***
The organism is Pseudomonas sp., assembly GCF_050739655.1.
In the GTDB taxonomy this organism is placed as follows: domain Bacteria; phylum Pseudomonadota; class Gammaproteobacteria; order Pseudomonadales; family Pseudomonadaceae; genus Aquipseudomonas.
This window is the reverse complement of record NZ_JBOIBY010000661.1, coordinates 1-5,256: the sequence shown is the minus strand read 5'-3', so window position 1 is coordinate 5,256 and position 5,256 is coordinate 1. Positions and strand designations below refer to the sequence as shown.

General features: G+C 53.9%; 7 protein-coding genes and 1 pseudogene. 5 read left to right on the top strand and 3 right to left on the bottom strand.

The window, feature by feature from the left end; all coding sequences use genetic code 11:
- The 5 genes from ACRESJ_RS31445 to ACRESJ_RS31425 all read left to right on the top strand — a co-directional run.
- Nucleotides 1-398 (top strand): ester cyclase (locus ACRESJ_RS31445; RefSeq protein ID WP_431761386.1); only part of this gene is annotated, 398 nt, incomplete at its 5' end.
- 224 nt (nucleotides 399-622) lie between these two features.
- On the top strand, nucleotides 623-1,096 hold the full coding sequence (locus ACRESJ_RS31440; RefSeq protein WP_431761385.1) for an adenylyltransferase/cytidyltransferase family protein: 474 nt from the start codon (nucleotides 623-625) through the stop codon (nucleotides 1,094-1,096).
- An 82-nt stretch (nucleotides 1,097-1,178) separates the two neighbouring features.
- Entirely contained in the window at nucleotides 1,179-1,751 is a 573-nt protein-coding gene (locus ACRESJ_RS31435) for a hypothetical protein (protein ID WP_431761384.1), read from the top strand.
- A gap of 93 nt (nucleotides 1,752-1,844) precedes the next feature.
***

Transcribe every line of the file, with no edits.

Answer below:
The organism is Pseudomonas sp., assembly GCF_050739655.1.
In the GTDB taxonomy this organism is placed as follows: domain Bacteria; phylum Pseudomonadota; class Gammaproteobacteria; order Pseudomonadales; family Pseudomonadaceae; genus Aquipseudomonas.
This window is the reverse complement of record NZ_JBOIBY010000661.1, coordinates 1-5,256: the sequence shown is the minus strand read 5'-3', so window position 1 is coordinate 5,256 and position 5,256 is coordinate 1. Positions and strand designations below refer to the sequence as shown.

General features: G+C 53.9%; 7 protein-coding genes and 1 pseudogene. 5 read left to right on the top strand and 3 right to left on the bottom strand.

The window, feature by feature from the left end; all coding sequences use genetic code 11:
- The 5 genes from ACRESJ_RS31445 to ACRESJ_RS31425 all read left to right on the top strand — a co-directional run.
- Nucleotides 1-398 (top strand): ester cyclase (locus ACRESJ_RS31445; RefSeq protein ID WP_431761386.1); only part of this gene is annotated, 398 nt, incomplete at its 5' end.
- 224 nt (nucleotides 399-622) lie between these two features.
- On the top strand, nucleotides 623-1,096 hold the full coding sequence (locus ACRESJ_RS31440; RefSeq protein WP_431761385.1) for an adenylyltransferase/cytidyltransferase family protein: 474 nt from the start codon (nucleotides 623-625) through the stop codon (nucleotides 1,094-1,096).
- An 82-nt stretch (nucleotides 1,097-1,178) separates the two neighbouring features.
- Entirely contained in the window at nucleotides 1,179-1,751 is a 573-nt protein-coding gene (locus ACRESJ_RS31435) for a hypothetical protein (protein ID WP_431761384.1), read from the top strand.
- A gap of 93 nt (nucleotides 1,752-1,844) precedes the next feature.